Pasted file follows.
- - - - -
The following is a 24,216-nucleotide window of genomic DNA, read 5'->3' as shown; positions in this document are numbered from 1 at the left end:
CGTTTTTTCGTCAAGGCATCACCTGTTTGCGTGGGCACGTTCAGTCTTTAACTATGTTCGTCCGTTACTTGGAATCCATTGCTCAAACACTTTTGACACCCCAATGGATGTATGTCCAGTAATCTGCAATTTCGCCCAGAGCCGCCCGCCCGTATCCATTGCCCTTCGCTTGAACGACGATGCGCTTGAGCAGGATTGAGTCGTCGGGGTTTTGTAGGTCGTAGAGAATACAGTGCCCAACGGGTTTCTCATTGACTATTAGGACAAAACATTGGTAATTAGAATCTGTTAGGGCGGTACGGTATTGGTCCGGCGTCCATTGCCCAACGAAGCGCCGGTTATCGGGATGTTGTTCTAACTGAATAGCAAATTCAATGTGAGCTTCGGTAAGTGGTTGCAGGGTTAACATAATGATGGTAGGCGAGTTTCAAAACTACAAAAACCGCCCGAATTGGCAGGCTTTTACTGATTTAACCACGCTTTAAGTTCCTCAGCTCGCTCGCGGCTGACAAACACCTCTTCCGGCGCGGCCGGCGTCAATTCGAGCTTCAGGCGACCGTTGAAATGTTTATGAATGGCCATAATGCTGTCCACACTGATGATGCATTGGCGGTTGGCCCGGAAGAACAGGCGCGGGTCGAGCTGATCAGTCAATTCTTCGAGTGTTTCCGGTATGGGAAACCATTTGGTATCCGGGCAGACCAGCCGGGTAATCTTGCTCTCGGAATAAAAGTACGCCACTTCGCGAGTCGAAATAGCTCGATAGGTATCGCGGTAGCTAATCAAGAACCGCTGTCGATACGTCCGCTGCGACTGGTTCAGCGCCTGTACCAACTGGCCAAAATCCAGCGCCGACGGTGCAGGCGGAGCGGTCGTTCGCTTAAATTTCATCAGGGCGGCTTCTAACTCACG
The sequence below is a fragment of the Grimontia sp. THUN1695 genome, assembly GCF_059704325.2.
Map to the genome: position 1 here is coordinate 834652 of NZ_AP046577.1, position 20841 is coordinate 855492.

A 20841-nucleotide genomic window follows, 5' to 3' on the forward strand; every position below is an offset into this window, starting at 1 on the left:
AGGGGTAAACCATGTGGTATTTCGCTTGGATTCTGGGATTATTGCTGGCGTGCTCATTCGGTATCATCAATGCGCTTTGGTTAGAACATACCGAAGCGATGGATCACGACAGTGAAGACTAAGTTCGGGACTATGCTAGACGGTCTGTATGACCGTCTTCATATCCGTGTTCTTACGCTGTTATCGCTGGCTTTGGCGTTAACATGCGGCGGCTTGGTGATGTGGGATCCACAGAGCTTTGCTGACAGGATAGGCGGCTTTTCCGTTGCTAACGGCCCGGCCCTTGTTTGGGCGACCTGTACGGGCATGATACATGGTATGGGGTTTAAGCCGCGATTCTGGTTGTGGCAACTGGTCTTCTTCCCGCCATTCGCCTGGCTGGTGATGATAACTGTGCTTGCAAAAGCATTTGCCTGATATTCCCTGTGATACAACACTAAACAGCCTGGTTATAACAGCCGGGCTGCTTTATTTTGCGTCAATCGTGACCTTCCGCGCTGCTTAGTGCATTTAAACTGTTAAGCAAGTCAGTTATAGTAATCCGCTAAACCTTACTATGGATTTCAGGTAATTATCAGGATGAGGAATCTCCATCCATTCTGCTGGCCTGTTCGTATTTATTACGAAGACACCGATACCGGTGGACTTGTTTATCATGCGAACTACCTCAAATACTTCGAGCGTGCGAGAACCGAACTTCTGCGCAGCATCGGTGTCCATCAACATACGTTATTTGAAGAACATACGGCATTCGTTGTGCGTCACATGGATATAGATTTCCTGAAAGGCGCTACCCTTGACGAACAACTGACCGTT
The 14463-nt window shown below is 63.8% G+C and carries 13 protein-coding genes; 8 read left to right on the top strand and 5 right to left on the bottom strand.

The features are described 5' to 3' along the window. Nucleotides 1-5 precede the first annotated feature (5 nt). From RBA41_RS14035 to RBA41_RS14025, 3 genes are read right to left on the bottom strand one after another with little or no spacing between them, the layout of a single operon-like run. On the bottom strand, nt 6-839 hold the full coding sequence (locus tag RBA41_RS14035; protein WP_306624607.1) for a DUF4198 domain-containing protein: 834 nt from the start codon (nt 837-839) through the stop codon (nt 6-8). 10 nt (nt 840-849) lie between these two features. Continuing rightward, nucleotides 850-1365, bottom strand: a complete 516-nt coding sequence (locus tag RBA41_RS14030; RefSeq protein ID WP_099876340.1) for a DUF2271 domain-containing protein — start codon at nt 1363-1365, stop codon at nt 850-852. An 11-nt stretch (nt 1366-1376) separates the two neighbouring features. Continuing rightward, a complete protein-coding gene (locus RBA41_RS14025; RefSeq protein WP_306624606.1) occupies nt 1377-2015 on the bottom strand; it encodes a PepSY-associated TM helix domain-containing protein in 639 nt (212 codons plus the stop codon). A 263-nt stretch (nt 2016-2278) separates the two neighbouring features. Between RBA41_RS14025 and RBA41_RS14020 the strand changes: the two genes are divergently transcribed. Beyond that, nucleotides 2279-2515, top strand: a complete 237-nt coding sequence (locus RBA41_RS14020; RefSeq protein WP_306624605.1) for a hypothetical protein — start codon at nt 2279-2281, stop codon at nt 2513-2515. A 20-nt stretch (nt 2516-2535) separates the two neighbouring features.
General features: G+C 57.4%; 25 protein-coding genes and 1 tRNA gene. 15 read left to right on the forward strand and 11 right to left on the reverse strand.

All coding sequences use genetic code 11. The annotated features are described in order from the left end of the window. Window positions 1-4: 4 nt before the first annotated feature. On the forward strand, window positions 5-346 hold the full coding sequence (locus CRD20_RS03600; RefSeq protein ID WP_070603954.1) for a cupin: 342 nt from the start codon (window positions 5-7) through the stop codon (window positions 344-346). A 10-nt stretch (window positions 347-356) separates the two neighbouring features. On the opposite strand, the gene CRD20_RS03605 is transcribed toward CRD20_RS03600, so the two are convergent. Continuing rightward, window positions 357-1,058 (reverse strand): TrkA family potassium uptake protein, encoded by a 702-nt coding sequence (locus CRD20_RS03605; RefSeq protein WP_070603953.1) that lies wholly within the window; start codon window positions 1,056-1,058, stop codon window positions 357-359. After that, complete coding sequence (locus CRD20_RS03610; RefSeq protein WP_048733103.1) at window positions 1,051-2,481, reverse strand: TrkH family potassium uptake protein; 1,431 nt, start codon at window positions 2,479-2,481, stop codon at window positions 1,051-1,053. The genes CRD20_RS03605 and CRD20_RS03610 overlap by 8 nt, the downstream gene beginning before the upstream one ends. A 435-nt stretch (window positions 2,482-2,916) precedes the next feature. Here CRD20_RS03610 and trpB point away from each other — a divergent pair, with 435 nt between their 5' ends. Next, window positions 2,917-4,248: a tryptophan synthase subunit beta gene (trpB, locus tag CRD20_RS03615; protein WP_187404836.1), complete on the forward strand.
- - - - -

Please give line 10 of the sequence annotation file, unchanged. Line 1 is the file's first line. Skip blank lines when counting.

All coding sequences use genetic code 11. The annotated features are described in order from the left end of the window. Window positions 1-4: 4 nt before the first annotated feature. On the forward strand, window positions 5-346 hold the full coding sequence (locus CRD20_RS03600; RefSeq protein ID WP_070603954.1) for a cupin: 342 nt from the start codon (window positions 5-7) through the stop codon (window positions 344-346). A 10-nt stretch (window positions 347-356) separates the two neighbouring features. On the opposite strand, the gene CRD20_RS03605 is transcribed toward CRD20_RS03600, so the two are convergent. Continuing rightward, window positions 357-1,058 (reverse strand): TrkA family potassium uptake protein, encoded by a 702-nt coding sequence (locus CRD20_RS03605; RefSeq protein WP_070603953.1) that lies wholly within the window; start codon window positions 1,056-1,058, stop codon window positions 357-359. After that, complete coding sequence (locus CRD20_RS03610; RefSeq protein WP_048733103.1) at window positions 1,051-2,481, reverse strand: TrkH family potassium uptake protein; 1,431 nt, start codon at window positions 2,479-2,481, stop codon at window positions 1,051-1,053. The genes CRD20_RS03605 and CRD20_RS03610 overlap by 8 nt, the downstream gene beginning before the upstream one ends. A 435-nt stretch (window positions 2,482-2,916) precedes the next feature. Here CRD20_RS03610 and trpB point away from each other — a divergent pair, with 435 nt between their 5' ends. Next, window positions 2,917-4,248: a tryptophan synthase subunit beta gene (trpB, locus tag CRD20_RS03615; protein WP_187404836.1), complete on the forward strand.